SILENCE is Golden.


The American Theatre of Actors
314 West 54th Street, New York, NY

The performance that I have seen is “Comfort in Silence” written by Timothy Patrick Walsh, directed by Albert Baker; stage designed by Roxy Knepp; starring Roxy Knepp, Timothy Patrick Walsh, Christopher Springer, Katarina Vizina, Jose Vasquez, and Nikoli Pierre.

The writer gets his message across to the audience with this performance, and it should be the catalyst that gets theatre goers to start the conversation about sexual abuse.  This story is not just an American story because people from around the world can identify with the message.  Patty’s character carried the shame, guilt and the abuse on his mind for years.  I will surely recommend this performance to school at all levels of education. 

The reviewer’s point of view:  This play is a very good instrument to utilize in the schools to avoid sexual abuse in the homes of young children.  Children will be able to tell a parent or a teacher about any potential harm to their development and security.  It is best to avoid strangers in your home whenever young children are present.  Nanny cams are used widely in homes, and the installation of such cameras can become a deterrent from sexual predators.


The audience sees Patty, Steve, Mary and Ray on stage for a brief moment.  Patty stays and he begins to interact with his therapist.  He gives her a brief synopsis of his life between the ages of 20 and 46.  He tells the therapist all about his baby brother and his current state of mind for he has lost his sense of humor and he had tried to find God.  In amazement, the audience tries to empathize with Patty as he delves into his supposedly wretched life as a sales manager with a company that caters to four-legged animals.  He talks about his $50 gift certificate for him to spend at one of the Applebee’s restaurant chain.

The therapist asks Patty certain pertinent questions, and the audience hears all about his social awkwardness at a fragile age of 10.  Patty makes reference to the Empire State Building, and he mentions the actual dreams he had for his life before he became employed after college.  He settles for a job he dislikes instead of pursing his dreams as an actor.  He loves singing; but he states that he is tone deaf.  He loves dancing, but he has no rhythm to complement the music.  Patty lets it be known to the audience and his therapist about his excessive drinking.  The truth sheds some light into his dark soul.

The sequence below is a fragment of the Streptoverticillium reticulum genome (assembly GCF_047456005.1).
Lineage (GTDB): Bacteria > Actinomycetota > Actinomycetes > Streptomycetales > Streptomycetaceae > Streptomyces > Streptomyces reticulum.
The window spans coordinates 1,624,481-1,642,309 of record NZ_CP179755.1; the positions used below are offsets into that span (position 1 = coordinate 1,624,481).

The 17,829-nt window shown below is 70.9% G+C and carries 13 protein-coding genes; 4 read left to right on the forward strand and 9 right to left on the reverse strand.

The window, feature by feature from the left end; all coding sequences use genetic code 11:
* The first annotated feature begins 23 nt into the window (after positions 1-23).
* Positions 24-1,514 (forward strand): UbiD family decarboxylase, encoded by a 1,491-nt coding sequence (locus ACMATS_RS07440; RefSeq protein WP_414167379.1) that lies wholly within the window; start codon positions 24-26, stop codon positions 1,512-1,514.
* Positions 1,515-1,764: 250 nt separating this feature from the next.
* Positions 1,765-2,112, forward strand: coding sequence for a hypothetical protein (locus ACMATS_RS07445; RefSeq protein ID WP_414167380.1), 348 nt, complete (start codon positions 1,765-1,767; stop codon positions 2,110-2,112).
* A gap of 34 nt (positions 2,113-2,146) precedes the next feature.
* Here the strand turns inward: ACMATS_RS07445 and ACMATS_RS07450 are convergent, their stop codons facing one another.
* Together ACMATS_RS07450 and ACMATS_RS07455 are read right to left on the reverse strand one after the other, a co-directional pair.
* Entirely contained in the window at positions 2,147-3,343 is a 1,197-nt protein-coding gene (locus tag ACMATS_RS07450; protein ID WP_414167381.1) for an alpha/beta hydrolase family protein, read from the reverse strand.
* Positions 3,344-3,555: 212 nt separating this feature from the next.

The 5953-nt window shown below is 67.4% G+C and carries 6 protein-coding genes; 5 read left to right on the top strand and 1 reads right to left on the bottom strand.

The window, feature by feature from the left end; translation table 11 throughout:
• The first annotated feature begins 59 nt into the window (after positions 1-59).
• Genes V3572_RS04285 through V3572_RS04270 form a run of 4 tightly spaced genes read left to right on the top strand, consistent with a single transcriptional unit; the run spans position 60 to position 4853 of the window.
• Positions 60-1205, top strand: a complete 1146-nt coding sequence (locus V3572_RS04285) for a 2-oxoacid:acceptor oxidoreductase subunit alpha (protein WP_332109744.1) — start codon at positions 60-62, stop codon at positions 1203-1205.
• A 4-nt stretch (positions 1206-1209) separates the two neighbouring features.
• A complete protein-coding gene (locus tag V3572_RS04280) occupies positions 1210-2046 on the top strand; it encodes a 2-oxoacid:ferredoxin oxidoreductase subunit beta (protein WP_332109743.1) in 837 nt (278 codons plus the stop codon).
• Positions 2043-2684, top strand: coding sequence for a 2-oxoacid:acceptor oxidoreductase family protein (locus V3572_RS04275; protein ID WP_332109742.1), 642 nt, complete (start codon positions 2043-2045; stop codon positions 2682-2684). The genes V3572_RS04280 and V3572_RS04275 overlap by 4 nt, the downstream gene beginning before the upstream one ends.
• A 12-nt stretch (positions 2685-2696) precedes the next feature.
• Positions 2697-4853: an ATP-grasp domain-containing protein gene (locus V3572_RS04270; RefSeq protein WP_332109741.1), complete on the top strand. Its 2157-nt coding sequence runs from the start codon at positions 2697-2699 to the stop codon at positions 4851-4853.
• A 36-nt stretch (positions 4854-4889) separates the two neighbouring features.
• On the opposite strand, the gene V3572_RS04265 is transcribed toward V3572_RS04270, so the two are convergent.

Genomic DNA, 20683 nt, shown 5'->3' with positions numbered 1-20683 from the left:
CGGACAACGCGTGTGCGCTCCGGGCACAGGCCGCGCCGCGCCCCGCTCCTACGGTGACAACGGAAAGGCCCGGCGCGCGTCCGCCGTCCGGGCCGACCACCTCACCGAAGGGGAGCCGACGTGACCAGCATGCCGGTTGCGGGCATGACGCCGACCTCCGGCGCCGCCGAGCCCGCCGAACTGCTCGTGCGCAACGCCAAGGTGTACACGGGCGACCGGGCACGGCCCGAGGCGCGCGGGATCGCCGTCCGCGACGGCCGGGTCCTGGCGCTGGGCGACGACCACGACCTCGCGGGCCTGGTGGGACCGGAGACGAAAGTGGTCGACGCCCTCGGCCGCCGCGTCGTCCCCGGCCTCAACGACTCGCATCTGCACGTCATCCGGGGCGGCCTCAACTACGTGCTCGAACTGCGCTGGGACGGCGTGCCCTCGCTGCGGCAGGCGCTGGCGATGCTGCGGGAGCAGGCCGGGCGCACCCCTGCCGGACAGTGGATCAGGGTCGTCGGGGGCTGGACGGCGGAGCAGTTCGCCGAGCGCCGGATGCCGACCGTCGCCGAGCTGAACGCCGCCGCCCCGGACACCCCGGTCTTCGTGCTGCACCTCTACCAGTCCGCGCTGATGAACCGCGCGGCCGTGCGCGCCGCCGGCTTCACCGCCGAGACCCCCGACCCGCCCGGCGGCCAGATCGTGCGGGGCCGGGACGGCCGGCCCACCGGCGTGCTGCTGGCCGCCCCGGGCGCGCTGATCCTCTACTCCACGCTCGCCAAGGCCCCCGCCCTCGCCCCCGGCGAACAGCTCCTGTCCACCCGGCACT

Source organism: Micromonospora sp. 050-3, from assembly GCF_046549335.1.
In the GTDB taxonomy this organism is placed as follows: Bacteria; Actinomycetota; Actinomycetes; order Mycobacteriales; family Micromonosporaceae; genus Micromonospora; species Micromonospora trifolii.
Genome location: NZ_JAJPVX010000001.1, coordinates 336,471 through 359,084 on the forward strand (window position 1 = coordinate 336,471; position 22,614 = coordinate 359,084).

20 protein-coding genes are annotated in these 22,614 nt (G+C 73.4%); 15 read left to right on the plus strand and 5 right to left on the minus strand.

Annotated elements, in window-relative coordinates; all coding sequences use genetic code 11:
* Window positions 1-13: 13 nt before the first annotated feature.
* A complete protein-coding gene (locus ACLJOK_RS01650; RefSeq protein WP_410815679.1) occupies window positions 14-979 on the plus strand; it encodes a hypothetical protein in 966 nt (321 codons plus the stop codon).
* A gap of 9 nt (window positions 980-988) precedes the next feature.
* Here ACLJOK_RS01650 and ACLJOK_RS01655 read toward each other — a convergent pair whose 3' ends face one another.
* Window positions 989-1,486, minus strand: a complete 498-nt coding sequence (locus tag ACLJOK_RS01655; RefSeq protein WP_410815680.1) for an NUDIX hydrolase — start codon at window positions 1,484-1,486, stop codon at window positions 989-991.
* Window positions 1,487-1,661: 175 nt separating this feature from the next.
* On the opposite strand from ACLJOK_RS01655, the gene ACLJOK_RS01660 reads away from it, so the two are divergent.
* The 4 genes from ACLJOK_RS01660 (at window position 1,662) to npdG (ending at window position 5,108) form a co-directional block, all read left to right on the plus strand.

Patty’s friends enjoy conversation and drinks on the sofa.  Steve and Mary sing one of Boy George’s and one of Madonna’s songs, and their conversation and Mary’s outfit put the audience back to the 1980s.  Mary’s not too successful audition enables her to reflect on her life and her age.  Dressing for the part doesn’t change her age from being a fortysomething-year-old woman.  Mary sings her rendition of “Don’t Cry for Me Argentina.”  In the audience’s mind, Mary is definitely not an Eva Peron; but she communicates with Steve about the things that are of interests to today’s women.  Steve tells Mary about his brief encounter with a former classmate of hers who was Miss Perfect in their teenage years in high school.  Sandy O’Hara’s persona in high school displayed a sense of perfection, but time and life have not been too kind to her.  Now, she is a twice-divorced and a mother of three children.  Steve and Mary find pleasure in her not-too-perfect situation as a woman and a mother, and they laugh out loud about her not-too-perfect life.

Patty visits his friends, Steve and Mary.  They miss his presence, and they assume that he is dying.  Patty shares his story with them.  He reveals that he is seeing a therapist, and Steve wants to know if the therapist is cute.  Steve soon realizes that Patty’s therapist is a female.  Mary tries to be supportive to Patty, but Steve stays on his case in a negative manner.  Mary shares with Steve and Patty her experience when she seek help from a counselor, and she tells the guys all about her mother’s advice to her.  A woman must not give up sex until after seven dates which must include two home-cooked meals.  Following an advice like this one can surely keep a lot of unwanted pregnancies, shotgun weddings, and divorces from contributing to the tribulations of society.

The audience sees how Steve and Patty reminisce about Steve’s mother.  Steve tells Patty all about his mother’s behavior before and during his years in college.  Steve talks about the birth of Stevie during his Spring-Break vacation to Patty, and he tells him that his disclosure to his mother fractured their relationship as mother and son.  Steve gives the assurance of a reconciliation between him and his mother years after while she was sick.  There is a consensus between the guys that God has a way of being number one in the lives of many.

Patty talks about the fall season as his favorite time of the year, and he reveals a little about himself.  He tells Steve all about the leaves on the ground, and the audience hears all about his phobia of the dark.  Patty reveals that the light from the street lamps assured him of safety, and he reiterates how he felt that God saved him from the dark, from fighting his battle alone in the dark.  Patty’s gives the audience and Steve the impression that he is not worthy of happiness.